Health care repeal: Democrats' dilemma or GOP overreach?
With the House set to vote on a repeal of the health care bill next week, the drama is in the details.
Why? Because the bill is 100 percent symbolic; it will not pass the (still) Democratic-led Senate, and even if it did, Republicans could expect a lightning-fast veto from President Obama. (This is his major legislative initiative, after all).
Strategists on both sides of the issue acknowledge that the repeal effort is pure theater, aimed at fulfilling a Republican campaign promise to hold the vote and, hopefully, having the helpful side effect of pushing a few Democrats into another tough vote on the health care law.
But how tough is the vote, really? And what's the payoff for the GOP?
Of the 34 House Democrats who voted against the final version of the health care bill last year, only 13 survived the 2010 election. For that baker's dozen of survivors, this vote could indeed be tricky .
Former Rep. Martin Frost (D-Texas) says he expects most of the 13 Democrats to vote for repeal.
"Members could find reasons to vote against what the Republicans are trying to do, but my guess is that most of them will try and be consistent and will vote (for repeal)," Frost said.
Already, two of the 13 -- Reps. Dan Boren (D-Okla.) and Mike McIntyre (D-N.C.) - have suggested they will support the GOP's repeal bill. But five others who didn't support the health care bill last year are now saying they will not support repeal.
Democrats are holding out hope that they can get a few more of the 13 members to vote against repeal, undercutting the GOP's ploy.
In the end, a vote against repeal isn't as difficult politically as a vote for the original bill. While the health care bill commands less than majority support (and has for some time), a full repeal, which is what the GOP is offering, polls much worse. A recent Washington Post-ABC News poll showed that 52 percent of Americans opposed the bill, but of that group, only 29 percent wanted a full repeal, 30 percent wanted a repeal with changes and 38 percent preferred a "wait-and-see" approach.
The GOP bill is a full repeal, which Republicans aim to follow up with a number of other proposals to restore some of the more popular elements.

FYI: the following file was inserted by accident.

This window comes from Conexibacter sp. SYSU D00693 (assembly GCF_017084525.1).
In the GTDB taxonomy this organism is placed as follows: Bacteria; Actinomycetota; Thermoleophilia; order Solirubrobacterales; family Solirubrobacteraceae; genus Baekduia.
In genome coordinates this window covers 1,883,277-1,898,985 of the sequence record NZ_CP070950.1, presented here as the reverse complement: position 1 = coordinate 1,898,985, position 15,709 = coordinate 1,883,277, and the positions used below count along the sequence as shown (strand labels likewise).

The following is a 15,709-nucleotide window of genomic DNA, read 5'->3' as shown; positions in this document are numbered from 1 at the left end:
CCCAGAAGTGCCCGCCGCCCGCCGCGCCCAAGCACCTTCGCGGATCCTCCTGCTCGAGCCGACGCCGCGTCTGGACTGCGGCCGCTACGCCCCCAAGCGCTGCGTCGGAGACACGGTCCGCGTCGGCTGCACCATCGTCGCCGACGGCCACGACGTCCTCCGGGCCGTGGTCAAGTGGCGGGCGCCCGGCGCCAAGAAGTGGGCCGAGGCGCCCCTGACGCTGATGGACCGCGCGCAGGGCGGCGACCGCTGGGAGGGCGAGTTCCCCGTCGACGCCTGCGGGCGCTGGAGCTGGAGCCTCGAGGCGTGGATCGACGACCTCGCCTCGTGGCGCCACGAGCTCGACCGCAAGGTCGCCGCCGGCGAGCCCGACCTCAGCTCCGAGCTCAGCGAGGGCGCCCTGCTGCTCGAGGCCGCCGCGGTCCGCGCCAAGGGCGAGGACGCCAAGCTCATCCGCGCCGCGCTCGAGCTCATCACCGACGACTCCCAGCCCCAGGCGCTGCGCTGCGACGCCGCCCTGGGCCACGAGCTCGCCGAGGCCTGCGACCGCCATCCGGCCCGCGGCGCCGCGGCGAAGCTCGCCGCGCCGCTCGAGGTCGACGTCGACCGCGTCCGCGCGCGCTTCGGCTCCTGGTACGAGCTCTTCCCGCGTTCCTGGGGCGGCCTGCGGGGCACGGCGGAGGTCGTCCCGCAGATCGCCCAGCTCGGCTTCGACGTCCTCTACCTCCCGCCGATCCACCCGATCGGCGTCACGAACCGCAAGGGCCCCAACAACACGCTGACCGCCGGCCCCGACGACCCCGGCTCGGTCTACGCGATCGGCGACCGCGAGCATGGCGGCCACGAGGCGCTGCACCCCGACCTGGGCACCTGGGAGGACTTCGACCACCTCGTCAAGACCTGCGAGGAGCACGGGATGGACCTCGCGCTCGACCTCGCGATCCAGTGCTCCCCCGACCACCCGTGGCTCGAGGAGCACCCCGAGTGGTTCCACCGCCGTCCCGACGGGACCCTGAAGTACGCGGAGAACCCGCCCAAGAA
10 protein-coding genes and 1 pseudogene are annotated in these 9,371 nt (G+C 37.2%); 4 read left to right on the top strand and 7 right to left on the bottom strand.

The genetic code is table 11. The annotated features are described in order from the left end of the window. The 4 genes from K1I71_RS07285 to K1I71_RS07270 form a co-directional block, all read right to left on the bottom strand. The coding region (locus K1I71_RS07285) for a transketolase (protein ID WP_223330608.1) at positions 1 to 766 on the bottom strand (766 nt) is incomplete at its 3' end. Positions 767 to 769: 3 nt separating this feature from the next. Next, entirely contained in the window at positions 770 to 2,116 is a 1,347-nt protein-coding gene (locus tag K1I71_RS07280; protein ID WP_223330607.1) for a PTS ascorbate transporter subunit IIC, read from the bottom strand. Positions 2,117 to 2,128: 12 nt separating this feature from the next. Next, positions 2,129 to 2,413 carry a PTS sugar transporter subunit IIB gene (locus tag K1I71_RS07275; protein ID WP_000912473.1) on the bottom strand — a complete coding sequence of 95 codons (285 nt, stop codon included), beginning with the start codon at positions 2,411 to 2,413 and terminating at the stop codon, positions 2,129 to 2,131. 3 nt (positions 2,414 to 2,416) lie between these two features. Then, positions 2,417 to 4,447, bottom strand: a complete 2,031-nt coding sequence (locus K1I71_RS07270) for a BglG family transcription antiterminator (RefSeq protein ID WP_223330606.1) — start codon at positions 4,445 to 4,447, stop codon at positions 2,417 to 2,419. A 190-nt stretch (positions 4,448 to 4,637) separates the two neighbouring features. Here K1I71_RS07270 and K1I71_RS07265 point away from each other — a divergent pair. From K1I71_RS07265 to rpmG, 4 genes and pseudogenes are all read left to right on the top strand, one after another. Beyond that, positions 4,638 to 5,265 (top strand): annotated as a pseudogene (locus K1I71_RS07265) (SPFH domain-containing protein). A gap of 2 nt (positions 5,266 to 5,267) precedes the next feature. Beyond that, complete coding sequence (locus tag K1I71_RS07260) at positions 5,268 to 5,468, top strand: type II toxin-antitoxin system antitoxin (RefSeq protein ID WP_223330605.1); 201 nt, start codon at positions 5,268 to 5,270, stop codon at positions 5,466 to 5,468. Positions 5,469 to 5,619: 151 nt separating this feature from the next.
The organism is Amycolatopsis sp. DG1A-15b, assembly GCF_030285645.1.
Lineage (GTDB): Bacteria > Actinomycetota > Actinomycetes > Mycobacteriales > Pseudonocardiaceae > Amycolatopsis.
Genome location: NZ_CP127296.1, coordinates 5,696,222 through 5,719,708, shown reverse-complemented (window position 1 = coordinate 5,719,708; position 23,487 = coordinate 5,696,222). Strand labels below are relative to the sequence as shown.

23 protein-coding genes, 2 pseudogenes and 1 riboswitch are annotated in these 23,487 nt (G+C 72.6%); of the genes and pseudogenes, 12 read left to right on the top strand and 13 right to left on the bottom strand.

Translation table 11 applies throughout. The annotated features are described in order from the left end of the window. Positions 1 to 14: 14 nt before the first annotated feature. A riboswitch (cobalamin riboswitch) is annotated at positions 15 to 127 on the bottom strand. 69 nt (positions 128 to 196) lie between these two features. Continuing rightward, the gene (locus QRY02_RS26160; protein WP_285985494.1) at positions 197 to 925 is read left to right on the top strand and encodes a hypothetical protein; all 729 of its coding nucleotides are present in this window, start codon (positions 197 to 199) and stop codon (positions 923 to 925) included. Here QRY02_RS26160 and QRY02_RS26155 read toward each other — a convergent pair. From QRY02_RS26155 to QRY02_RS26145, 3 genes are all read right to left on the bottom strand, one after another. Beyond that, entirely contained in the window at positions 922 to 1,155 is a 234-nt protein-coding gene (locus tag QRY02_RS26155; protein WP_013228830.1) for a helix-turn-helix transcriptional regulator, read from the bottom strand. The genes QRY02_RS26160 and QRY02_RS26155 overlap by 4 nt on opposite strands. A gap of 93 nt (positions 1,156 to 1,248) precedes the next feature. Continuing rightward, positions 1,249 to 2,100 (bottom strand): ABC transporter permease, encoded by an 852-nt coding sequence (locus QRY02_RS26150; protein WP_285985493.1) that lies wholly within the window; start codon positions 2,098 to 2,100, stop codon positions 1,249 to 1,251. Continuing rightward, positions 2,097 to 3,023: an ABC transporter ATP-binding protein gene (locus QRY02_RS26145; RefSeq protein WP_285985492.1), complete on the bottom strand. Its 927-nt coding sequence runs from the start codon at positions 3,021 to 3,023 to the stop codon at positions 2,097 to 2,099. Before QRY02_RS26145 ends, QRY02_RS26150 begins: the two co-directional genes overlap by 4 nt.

Democrats lost the messaging battle in the first few rounds of the health care fight but they've come out strong when it comes to repeal, and they think they've got a case to be made that this is the wrong course of action to make changes to the law. They are decrying the GOP's unwillingness to allow amendments on the bill and pointing to the Congressional Budget Office's preliminary estimate, released today, that a repeal would cost $230 billion by 2021.
Part of the problem with the Democrats' message in 2010 is that they were trying to talk about the good things in the bill -- coverage for pre-existing conditions being one of them -- but weren't able to overcome the opposition to the bill as a whole. People wanted those items but not all the others, and they didn't understand why they couldn't just get the good stuff. (This is, by the way, a perennial political problem.)
At the same time, it will be tempting for most Democrats to vote for repeal. Most of the 13 Democrats who voted against the original bill already sit in pretty conservative districts, and most of their districts are going to be redrawn by Republicans before the 2012 election, making their reelection bids potentially more difficult.
At the same time, remember this: Republicans during and after the health care vote were careful to say that they supported not just repeal of the health care bill, but repealing AND replacing it. This bill only does the former, and Republicans will need to emphasize their efforts to replace the bill if they want to get any political payoff.
A few Democrats are going to be put in a tough spot next week, but there is some risk for Republicans here, and they can't count on winning the messaging battle in the same way -- and with the same ease -- they won it last time.
| January 6, 2011; 1:30 PM ET
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